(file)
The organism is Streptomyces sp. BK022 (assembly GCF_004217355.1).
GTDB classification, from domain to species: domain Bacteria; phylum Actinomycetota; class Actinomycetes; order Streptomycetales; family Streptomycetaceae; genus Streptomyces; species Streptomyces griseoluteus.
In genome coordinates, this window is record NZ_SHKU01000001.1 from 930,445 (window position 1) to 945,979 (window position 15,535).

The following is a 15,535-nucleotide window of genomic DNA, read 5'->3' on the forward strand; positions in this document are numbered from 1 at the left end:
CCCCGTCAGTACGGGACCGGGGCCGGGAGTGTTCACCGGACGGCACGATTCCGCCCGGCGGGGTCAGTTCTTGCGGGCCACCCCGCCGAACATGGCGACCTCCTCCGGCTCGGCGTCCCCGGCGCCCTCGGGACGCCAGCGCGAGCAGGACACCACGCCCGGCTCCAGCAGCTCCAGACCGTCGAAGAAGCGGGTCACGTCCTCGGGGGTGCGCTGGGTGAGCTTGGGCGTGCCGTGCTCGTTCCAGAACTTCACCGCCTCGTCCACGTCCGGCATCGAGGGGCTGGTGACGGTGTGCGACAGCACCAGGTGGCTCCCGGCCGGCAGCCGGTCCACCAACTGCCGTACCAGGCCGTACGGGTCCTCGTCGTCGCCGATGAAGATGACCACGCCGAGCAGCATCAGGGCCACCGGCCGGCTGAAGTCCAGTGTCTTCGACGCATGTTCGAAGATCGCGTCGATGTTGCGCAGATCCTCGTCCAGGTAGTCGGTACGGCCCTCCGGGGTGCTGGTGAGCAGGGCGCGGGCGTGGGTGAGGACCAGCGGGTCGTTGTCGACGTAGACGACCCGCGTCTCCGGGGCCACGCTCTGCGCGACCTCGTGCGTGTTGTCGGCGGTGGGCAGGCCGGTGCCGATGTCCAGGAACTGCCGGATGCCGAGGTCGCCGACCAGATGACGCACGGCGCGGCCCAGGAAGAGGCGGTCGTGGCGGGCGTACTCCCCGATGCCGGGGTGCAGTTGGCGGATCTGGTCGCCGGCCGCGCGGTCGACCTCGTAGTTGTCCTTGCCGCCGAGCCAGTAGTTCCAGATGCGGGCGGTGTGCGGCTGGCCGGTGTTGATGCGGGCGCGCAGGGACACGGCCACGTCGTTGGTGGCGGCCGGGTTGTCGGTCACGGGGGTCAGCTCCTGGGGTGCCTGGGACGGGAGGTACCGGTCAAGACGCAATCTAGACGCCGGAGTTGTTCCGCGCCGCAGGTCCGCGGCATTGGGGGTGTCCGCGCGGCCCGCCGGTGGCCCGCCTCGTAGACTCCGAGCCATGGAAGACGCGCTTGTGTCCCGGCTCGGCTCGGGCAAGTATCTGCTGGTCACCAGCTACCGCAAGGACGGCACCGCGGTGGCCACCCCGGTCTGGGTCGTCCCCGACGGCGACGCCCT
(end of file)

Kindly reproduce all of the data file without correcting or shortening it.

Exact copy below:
The organism is Streptomyces sp. BK022 (assembly GCF_004217355.1).
GTDB classification, from domain to species: domain Bacteria; phylum Actinomycetota; class Actinomycetes; order Streptomycetales; family Streptomycetaceae; genus Streptomyces; species Streptomyces griseoluteus.
In genome coordinates, this window is record NZ_SHKU01000001.1 from 930,445 (window position 1) to 945,979 (window position 15,535).

The following is a 15,535-nucleotide window of genomic DNA, read 5'->3' on the forward strand; positions in this document are numbered from 1 at the left end:
CCCCGTCAGTACGGGACCGGGGCCGGGAGTGTTCACCGGACGGCACGATTCCGCCCGGCGGGGTCAGTTCTTGCGGGCCACCCCGCCGAACATGGCGACCTCCTCCGGCTCGGCGTCCCCGGCGCCCTCGGGACGCCAGCGCGAGCAGGACACCACGCCCGGCTCCAGCAGCTCCAGACCGTCGAAGAAGCGGGTCACGTCCTCGGGGGTGCGCTGGGTGAGCTTGGGCGTGCCGTGCTCGTTCCAGAACTTCACCGCCTCGTCCACGTCCGGCATCGAGGGGCTGGTGACGGTGTGCGACAGCACCAGGTGGCTCCCGGCCGGCAGCCGGTCCACCAACTGCCGTACCAGGCCGTACGGGTCCTCGTCGTCGCCGATGAAGATGACCACGCCGAGCAGCATCAGGGCCACCGGCCGGCTGAAGTCCAGTGTCTTCGACGCATGTTCGAAGATCGCGTCGATGTTGCGCAGATCCTCGTCCAGGTAGTCGGTACGGCCCTCCGGGGTGCTGGTGAGCAGGGCGCGGGCGTGGGTGAGGACCAGCGGGTCGTTGTCGACGTAGACGACCCGCGTCTCCGGGGCCACGCTCTGCGCGACCTCGTGCGTGTTGTCGGCGGTGGGCAGGCCGGTGCCGATGTCCAGGAACTGCCGGATGCCGAGGTCGCCGACCAGATGACGCACGGCGCGGCCCAGGAAGAGGCGGTCGTGGCGGGCGTACTCCCCGATGCCGGGGTGCAGTTGGCGGATCTGGTCGCCGGCCGCGCGGTCGACCTCGTAGTTGTCCTTGCCGCCGAGCCAGTAGTTCCAGATGCGGGCGGTGTGCGGCTGGCCGGTGTTGATGCGGGCGCGCAGGGACACGGCCACGTCGTTGGTGGCGGCCGGGTTGTCGGTCACGGGGGTCAGCTCCTGGGGTGCCTGGGACGGGAGGTACCGGTCAAGACGCAATCTAGACGCCGGAGTTGTTCCGCGCCGCAGGTCCGCGGCATTGGGGGTGTCCGCGCGGCCCGCCGGTGGCCCGCCTCGTAGACTCCGAGCCATGGAAGACGCGCTTGTGTCCCGGCTCGGCTCGGGCAAGTATCTGCTGGTCACCAGCTACCGCAAGGACGGCACCGCGGTGGCCACCCCGGTCTGGGTCGTCCCCGACGGCGACGCCCT